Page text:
2.4.11. In vivo inducible nitric oxide synthase stimulation and measurement
C57BL/6 male mice (Jackson Laboratory) were anaesthetized with ketamine/xylazine, the trachea was surgically exposed and a Penn-Century MicroSprayer was inserted into the tracheal lumen. LPS (0.5 μg) and IFN-γ (20 ng), diluted in 50 μl sterile PBS, were injected into the lungs in two 25 µl boluses, 30 s apart. After 24 h, the mice were euthanized, and the lungs were lavaged with 1 ml of PBS (n = 3). The lungs were excised and disrupted via a bead homogenizer. RNA was extracted from the lung homogenate with the Illustra RNAspin mini isolation kit (GE Healthcare) and quantity determined by NanoDrop (Thermofisher, DE, USA). Reverse transcription was performed with the high-capacity cDNA reverse transcription kit (AB) in the presence of RNAse inhibitor (AB). The cDNA was then subjected to reverse transcription polymerase chain reaction (RT-PCR), using the TaqMan fast universal PCR master mix (AB) and PrimeTimeqPCR assays for NOS2 (IDT Mm.PT.42.11140954) and glyceraldehyde-3-phosphate dehydrogenase (IDT Mm.PT.42.7902271.g). A vehicle (PBS, pH 7.4)-treated group was tested as a control.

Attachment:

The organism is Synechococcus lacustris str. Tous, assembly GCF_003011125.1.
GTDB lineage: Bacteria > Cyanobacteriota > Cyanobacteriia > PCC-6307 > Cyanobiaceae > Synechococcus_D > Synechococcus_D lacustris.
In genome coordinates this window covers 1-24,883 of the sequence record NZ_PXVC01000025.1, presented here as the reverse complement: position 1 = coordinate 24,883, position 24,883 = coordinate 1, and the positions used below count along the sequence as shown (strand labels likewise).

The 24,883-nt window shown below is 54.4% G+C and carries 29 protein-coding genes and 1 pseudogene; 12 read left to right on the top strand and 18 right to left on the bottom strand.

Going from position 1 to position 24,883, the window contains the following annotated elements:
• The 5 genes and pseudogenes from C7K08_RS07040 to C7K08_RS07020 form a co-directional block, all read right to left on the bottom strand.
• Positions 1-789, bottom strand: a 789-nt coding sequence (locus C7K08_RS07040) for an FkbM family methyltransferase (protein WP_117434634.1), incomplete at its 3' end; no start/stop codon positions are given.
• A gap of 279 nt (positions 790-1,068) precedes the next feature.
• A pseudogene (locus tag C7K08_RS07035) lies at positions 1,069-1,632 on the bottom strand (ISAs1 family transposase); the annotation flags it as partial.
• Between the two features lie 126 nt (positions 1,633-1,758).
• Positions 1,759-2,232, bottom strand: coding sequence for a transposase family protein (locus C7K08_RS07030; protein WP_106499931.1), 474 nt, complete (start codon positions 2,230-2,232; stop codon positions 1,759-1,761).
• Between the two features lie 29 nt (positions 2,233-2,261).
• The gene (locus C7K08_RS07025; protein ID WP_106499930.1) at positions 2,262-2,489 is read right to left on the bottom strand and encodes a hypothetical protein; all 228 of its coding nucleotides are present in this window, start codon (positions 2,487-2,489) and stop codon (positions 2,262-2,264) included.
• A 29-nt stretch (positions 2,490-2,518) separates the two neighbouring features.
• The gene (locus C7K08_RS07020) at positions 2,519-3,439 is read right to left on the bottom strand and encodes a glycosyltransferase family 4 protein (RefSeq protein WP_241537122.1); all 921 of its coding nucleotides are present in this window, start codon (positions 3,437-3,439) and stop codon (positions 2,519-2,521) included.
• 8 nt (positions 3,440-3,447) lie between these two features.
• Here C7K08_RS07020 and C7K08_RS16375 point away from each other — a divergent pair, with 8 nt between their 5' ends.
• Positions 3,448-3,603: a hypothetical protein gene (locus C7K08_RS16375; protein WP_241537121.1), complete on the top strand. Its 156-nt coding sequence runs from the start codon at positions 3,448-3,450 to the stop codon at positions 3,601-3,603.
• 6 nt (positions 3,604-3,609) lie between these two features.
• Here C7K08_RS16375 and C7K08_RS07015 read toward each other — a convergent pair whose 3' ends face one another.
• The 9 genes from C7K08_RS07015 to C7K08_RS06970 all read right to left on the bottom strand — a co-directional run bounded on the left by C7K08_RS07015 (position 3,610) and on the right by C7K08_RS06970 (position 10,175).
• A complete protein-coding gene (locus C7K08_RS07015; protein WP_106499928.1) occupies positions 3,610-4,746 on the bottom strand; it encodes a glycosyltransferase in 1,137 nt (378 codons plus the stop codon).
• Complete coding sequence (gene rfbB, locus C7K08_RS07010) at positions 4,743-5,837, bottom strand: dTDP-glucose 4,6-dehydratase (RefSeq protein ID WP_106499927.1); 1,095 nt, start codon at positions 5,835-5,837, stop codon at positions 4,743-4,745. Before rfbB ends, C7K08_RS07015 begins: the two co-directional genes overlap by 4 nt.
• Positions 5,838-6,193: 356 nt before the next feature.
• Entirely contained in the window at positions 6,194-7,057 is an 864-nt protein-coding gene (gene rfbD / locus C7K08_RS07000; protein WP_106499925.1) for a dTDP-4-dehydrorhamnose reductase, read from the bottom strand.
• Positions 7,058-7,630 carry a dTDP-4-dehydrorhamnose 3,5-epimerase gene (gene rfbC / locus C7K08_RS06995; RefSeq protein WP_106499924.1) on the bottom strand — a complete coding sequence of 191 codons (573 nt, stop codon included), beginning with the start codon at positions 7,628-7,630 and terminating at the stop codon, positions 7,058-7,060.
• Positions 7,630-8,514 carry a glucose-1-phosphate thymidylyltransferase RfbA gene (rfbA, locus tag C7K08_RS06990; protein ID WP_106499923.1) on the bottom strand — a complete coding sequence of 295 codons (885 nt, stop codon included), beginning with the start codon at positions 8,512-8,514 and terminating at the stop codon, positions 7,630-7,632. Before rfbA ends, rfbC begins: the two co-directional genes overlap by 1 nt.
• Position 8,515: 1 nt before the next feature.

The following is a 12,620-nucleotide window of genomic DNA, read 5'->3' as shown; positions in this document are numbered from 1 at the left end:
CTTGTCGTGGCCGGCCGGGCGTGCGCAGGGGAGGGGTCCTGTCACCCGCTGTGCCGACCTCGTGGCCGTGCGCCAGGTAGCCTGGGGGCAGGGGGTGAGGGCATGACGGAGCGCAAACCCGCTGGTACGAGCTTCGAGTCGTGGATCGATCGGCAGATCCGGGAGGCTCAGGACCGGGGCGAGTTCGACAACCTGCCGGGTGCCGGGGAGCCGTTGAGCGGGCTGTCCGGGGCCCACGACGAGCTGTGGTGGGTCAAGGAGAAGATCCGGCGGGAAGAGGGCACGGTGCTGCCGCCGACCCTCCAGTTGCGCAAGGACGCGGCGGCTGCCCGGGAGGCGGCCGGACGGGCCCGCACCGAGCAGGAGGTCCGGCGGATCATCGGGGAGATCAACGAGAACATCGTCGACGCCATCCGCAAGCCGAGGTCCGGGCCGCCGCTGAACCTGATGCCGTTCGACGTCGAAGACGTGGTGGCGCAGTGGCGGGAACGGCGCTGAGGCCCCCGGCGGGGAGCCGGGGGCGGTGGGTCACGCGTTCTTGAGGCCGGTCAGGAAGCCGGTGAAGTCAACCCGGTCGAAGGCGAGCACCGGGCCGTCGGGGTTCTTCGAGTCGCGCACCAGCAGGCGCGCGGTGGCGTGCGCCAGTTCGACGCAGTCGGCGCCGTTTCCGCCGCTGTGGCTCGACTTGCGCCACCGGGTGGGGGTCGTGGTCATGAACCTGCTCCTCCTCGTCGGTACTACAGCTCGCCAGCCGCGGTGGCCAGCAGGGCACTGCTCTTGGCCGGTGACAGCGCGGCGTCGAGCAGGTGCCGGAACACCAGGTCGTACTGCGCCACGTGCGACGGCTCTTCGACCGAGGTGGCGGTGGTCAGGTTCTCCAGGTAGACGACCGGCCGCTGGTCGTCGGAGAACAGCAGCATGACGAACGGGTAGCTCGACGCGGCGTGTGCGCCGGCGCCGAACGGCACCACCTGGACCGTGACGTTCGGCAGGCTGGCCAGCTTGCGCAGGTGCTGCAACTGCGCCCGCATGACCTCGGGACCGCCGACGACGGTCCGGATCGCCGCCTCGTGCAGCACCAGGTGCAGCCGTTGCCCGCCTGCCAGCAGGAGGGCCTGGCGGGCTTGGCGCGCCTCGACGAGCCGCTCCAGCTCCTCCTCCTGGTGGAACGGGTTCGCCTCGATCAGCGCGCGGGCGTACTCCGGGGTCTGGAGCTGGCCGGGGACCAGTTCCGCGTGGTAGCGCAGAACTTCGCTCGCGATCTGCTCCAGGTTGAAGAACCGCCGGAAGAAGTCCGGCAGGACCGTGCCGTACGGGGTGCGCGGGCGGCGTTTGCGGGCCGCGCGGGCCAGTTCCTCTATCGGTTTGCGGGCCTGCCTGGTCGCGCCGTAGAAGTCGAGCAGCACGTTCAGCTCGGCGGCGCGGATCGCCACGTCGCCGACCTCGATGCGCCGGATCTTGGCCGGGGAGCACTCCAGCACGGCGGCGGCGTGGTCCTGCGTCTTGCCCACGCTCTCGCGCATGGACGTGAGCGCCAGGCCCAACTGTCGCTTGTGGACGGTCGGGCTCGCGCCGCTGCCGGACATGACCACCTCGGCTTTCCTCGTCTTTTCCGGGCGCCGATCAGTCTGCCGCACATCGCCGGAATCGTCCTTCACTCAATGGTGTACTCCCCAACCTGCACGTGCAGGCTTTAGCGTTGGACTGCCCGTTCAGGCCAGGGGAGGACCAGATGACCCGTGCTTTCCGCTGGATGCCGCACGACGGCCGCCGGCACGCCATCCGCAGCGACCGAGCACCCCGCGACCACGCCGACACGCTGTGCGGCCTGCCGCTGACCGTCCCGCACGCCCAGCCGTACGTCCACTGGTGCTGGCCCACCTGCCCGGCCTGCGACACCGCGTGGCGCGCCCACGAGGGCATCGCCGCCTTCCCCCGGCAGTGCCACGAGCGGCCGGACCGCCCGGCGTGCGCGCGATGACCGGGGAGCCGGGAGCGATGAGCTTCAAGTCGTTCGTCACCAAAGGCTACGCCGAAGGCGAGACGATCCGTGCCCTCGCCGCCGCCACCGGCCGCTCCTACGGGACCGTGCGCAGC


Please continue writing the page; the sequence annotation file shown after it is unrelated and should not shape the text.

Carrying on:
2.4.12. In vivo biodistribution study
For biodistribution study, 24 h after the LPS + INF-γ stimulation, 9.25 kBq 123I-PNA-YR9 · ODN · cSCK nanocomplexes in 50 µl of PBS were administrated intratracheally by bolus injection. At 4 and 24 h post injection (p.i.), the mice were euthanized by CO2 asphyxiation, and organs of interest were collected for determination of radioactivity, using a Beckman Gamma Counter 8000. Additionally, [18F]fluoro-2-deoxy-d-glucose ([18F]FDG)  (370 kBq) was also used to evaluate the lung inflammation following the same endotoxin stimulation through biodistribution study with organs collected at 1 h p.i. .